THE Wee County's incoming community police inspector has vowed to build upon the good work of his predecessor as he takes up his new role.

Returning son Mark Murphy has replaced community inspector Charlie Mitchell who retired from Police Scotland last month and is delighted to continue serving his community.

And while he will not seek to make any wholesale changes in the future, he is confident he will have a lot to offer Clackmannanshire residents.

Indeed, Insp. Murphy feels the biggest thing he can bring to the role is his experience and knowledge of the area.

He told the Advertiser: “Being a resident, I have a vested interest. I know the area very well.

"I’ve been involved, up until last year, in youth football coaching in Clackmannanshire for 15 years.

“I like to think what I will bring is experience," he added. "I have 25 years of experience and have carried out various roles and also with knowing the area, I can use that to help lead and motivate staff.

“I know the area; I know a lot of the people, and I know the majority of the staff here.

"Having worked as an operational sergeant here I’m aware of the challenges and the tasks that face us in the policing in Clackmannanshire.”

The inspector started his career as a probationer in Stirling, he soon moved up the ranks to sergeant before working as a police instructor at Tulliallan Police College for three years.

He then moved back to operational duties in Stirling and then Clackmannanshire before becoming inspector in the control room and then initial firearms commander.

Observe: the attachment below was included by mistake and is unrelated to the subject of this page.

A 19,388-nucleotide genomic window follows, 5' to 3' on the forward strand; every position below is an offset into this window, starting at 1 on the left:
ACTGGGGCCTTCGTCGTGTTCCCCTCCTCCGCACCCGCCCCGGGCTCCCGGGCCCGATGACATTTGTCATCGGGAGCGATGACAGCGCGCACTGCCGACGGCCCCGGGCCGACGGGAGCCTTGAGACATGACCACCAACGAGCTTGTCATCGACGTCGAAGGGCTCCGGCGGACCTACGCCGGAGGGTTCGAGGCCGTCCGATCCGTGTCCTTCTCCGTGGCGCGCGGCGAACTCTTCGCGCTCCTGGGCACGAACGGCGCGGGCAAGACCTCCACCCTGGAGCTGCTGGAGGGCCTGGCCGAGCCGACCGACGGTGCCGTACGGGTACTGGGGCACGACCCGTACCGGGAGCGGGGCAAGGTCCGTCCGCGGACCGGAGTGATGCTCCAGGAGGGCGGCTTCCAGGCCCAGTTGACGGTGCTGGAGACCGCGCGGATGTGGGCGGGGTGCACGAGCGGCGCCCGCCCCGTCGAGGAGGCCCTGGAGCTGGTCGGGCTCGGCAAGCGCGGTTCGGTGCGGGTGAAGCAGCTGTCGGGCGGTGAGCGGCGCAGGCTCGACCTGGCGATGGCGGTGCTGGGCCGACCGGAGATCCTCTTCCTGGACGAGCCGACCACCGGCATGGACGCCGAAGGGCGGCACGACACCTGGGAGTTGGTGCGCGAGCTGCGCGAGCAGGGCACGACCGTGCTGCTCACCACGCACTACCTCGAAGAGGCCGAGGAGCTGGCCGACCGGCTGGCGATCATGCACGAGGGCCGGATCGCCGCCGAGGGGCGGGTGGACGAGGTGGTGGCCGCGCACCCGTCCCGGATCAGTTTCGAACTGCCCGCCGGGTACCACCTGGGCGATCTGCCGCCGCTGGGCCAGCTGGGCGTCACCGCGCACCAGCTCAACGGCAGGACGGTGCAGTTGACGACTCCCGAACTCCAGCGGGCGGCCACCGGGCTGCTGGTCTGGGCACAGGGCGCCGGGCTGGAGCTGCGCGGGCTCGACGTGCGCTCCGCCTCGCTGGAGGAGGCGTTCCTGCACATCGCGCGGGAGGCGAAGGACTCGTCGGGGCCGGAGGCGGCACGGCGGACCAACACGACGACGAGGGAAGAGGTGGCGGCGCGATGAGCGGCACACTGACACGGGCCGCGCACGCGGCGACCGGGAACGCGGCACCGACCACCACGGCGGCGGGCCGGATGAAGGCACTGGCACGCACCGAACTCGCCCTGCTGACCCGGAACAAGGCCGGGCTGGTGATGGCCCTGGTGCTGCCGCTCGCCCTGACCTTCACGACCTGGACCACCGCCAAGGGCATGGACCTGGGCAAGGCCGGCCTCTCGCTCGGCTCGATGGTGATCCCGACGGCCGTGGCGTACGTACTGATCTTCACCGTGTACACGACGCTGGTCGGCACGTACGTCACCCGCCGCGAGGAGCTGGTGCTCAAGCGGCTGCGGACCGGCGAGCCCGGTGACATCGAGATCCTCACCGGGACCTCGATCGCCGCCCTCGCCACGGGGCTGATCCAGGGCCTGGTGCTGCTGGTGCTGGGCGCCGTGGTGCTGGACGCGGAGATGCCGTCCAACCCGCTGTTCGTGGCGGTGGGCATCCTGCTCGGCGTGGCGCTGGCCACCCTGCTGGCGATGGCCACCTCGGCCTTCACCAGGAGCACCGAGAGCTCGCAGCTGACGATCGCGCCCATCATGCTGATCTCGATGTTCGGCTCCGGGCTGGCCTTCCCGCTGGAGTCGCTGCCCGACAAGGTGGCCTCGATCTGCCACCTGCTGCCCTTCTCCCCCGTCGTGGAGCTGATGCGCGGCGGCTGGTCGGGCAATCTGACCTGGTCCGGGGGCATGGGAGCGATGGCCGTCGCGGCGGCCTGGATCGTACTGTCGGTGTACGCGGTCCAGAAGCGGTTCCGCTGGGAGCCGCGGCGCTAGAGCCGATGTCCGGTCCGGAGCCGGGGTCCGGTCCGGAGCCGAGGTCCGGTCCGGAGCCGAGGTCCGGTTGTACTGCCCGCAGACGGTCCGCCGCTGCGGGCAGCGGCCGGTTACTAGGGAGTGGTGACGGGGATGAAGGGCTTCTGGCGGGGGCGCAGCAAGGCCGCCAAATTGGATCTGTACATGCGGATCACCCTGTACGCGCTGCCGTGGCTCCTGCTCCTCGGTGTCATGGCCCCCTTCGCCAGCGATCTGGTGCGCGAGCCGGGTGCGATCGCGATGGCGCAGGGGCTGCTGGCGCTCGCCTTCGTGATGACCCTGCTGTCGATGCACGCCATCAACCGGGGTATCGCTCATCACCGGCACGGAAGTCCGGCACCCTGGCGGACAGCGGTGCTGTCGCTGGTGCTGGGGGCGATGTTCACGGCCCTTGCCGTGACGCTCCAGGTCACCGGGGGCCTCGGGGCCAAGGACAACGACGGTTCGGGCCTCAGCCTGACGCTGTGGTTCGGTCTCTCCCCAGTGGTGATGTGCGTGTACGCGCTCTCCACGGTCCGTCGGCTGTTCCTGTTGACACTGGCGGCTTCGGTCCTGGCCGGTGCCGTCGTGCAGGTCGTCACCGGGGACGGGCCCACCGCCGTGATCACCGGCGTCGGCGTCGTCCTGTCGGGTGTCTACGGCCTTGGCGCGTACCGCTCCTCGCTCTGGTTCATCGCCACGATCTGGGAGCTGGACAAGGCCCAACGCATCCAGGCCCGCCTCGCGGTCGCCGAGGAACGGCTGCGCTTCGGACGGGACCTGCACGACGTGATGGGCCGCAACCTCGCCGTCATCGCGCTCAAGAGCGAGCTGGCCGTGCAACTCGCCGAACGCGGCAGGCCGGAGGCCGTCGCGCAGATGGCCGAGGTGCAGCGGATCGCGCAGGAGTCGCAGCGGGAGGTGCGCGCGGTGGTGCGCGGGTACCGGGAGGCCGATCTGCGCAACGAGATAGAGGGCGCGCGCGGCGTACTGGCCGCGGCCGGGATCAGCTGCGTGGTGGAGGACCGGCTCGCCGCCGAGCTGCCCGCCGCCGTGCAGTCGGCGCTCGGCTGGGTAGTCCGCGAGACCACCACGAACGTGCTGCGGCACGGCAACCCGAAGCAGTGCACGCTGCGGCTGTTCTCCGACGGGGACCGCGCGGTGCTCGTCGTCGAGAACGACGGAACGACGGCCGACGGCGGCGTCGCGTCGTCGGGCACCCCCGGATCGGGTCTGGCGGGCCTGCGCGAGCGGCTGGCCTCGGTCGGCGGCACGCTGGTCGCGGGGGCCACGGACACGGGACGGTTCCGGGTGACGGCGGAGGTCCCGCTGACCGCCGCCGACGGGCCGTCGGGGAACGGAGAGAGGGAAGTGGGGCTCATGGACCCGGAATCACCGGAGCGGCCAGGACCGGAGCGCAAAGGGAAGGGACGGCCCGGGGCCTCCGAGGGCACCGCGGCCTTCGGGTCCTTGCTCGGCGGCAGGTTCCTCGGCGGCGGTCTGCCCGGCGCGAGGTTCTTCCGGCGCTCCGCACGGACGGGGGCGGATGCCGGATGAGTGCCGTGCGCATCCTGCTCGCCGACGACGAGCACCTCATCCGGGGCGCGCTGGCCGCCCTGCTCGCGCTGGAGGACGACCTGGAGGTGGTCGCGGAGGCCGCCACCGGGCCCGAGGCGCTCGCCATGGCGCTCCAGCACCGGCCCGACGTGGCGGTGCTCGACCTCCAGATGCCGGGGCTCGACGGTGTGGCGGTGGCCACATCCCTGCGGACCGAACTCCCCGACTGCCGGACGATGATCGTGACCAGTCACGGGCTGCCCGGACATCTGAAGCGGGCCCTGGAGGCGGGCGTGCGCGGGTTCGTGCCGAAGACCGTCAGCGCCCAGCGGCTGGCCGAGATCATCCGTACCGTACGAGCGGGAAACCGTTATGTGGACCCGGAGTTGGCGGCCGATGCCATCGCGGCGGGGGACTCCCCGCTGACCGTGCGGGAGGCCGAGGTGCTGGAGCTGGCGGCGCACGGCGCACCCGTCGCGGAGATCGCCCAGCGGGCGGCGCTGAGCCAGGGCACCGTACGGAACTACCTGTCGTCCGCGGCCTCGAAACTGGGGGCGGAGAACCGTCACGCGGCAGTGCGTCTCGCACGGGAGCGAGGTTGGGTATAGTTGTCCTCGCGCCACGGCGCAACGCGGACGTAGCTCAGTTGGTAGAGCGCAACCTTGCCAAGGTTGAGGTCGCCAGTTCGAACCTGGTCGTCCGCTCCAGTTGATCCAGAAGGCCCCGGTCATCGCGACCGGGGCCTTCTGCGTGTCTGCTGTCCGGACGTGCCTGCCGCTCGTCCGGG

The Clacks-born officer is now hoping that the great experience he has under his belt will work nicely alongside the local knowledge he has from living in the area all his life.

However, Insp. Murphy insists that, thanks to the great work already done by the team in Alloa, there is little need to make changes to get results.

He said: “I believe I’m very fortunate to have come into an excellent team. It’s a very good team here which works really well. My job will be to ensure that continues.

“Obviously, if I can bring any fresh ideas to make it even better, that’s great.

"In the first four weeks I will find my feet, find out the local processes and once I’ve done a review of that, I’ll be able to see if there’s anything that we can do.

“Fortunately there’s a good team and there are no major overhaul of changes required.”

It will be a quick learning curve for Mark, too, as the festive period approaches which means the launch of various campaigns, whether it be local or national.

The first of those will be Operation Christmas, which will kickstart an increase in police patrols at pubs and clubs as well as during the day at major shopping sites, such as Sterling Mills.

Commenting on the upcoming campaign, Mark said: “What we want to do is give a reassurance message that we’re there to help and make people feel safe, whether they live, work or visit here.”